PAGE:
STATE OF FLORIDA OFFICE OF THE ATTORNEY GENERAL
October 6, 1939
Honorable Fred P. Cone
In your letter of the 4th instant, you state that the President of the United States has declared November 23rd as Thanksgiving Day in the United States, and that you intend setting aside November 30th as Thanksgiving Day. You state that a great many of the banks are in a dilemma as to whether both November 23rd and November 30th will be legal holidays in the State, and thereupon you ask my opinion as to whether both days will be legal holidays, or just the day set aside in the State. I assume, of course, the latter refers to the day set aside by you.
Holidays are legal holidays because made so by law. The Legislature of Florida by the enactment of what is now Section 4846 of the Revised General Statutes of 1920 brought forward in the Compiled General Laws of Florida, 1927, as Section 6932, has designated certain days as legal holidays, including "the day set apart each year by the President of the United States or the Governor of Florida as 'Thanksgiving Day'." This Act is amended by Chapter 16067, Laws of Florida, Acts 1933, to include Armistice Day, but the provision designating Thanksgiving Day as a legal holiday was not thereby changed.
The question as to whether both November 23rd, the day set apart by the President, and November 30th, the day set apart by you, will be legal holidays seems to be settled by the language of the Act, that
State Archives of Florida: Series S368, Box 91, Folder 5
Attorney General George Couper Gibbs advising the governor as to which day of the year Thanksgiving should fall on. The attorney general states that the day proclaimed by the president is the legal holiday.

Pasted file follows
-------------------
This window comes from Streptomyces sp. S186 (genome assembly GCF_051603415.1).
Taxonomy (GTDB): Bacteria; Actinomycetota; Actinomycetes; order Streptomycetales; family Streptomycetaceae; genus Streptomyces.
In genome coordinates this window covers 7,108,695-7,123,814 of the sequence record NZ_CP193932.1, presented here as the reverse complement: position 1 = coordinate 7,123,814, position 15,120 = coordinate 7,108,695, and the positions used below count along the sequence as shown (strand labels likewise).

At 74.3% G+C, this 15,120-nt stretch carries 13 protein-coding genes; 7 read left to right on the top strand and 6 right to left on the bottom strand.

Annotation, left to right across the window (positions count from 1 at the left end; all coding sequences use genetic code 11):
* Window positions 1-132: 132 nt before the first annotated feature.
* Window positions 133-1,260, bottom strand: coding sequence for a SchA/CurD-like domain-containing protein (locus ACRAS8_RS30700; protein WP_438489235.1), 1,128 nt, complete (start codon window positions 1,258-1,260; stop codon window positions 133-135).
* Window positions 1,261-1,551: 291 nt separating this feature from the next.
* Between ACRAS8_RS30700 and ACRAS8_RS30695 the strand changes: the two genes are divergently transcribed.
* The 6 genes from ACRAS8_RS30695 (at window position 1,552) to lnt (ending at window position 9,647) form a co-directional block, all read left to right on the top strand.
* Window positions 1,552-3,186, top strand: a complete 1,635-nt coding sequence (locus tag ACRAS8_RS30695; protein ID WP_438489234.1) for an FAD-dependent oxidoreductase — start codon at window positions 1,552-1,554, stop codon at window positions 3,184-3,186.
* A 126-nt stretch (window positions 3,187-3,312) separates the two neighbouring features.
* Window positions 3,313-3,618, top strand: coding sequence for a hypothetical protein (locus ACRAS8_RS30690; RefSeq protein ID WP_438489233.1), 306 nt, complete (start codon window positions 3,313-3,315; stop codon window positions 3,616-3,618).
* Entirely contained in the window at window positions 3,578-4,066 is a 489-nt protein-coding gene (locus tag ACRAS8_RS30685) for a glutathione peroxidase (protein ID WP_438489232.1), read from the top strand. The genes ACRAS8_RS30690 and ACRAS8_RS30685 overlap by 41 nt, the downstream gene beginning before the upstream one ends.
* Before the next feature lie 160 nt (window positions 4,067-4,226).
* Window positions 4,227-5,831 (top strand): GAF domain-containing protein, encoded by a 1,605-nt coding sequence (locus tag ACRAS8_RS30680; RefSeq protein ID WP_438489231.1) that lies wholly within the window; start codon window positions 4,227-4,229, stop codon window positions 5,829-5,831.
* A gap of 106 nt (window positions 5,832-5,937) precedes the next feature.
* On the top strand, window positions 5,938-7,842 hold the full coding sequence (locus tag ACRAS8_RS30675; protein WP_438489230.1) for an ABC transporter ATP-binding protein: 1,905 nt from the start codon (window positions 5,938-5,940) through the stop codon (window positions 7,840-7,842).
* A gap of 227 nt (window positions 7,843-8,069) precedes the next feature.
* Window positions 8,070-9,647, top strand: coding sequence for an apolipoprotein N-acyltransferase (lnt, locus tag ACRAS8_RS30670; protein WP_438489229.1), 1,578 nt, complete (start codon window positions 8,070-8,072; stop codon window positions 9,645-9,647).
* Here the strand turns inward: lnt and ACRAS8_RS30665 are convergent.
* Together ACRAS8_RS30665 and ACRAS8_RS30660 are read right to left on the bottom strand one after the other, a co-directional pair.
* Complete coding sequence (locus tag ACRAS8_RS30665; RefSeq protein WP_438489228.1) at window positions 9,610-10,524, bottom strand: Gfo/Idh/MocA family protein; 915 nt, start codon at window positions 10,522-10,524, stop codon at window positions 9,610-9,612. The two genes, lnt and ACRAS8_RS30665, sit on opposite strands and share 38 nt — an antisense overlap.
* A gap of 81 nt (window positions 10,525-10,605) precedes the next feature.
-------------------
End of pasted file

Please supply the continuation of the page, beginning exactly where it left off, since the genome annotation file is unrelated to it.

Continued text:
October 6, 1939
Gibbs, George Couper, 1879-1946
Depression Era Florida (1926-1940)
In 1939, President Franklin D. Roosevelt issued a proclamation moving the Thanksgiving holiday from the last Thursday of November to the second to last Thursday of the month to extend the holiday shopping season. The holiday was changed from November 30, the last day of the month, to November 23. Thirty-two states issued similar proclamations, but 16 states refused to make the change. Florida Governor Fred P. Cone decided not to move the date forward and left the holiday on its traditional day. The governor's decision received both praise and opposition, with many wanting to keep with tradition, while others criticized the governor for creating confusion throughout the state. Many Florida organizations chose one date to celebrate the holiday, while others recognized both days as Thanksgiving. The dispute remained unresolved in 1940 and 1941. The issue was finally settled on December 26, 1941, when President Roosevelt signed a joint resolution declaring the fourth Thursday in November as the Federal Thanksgiving Day holiday.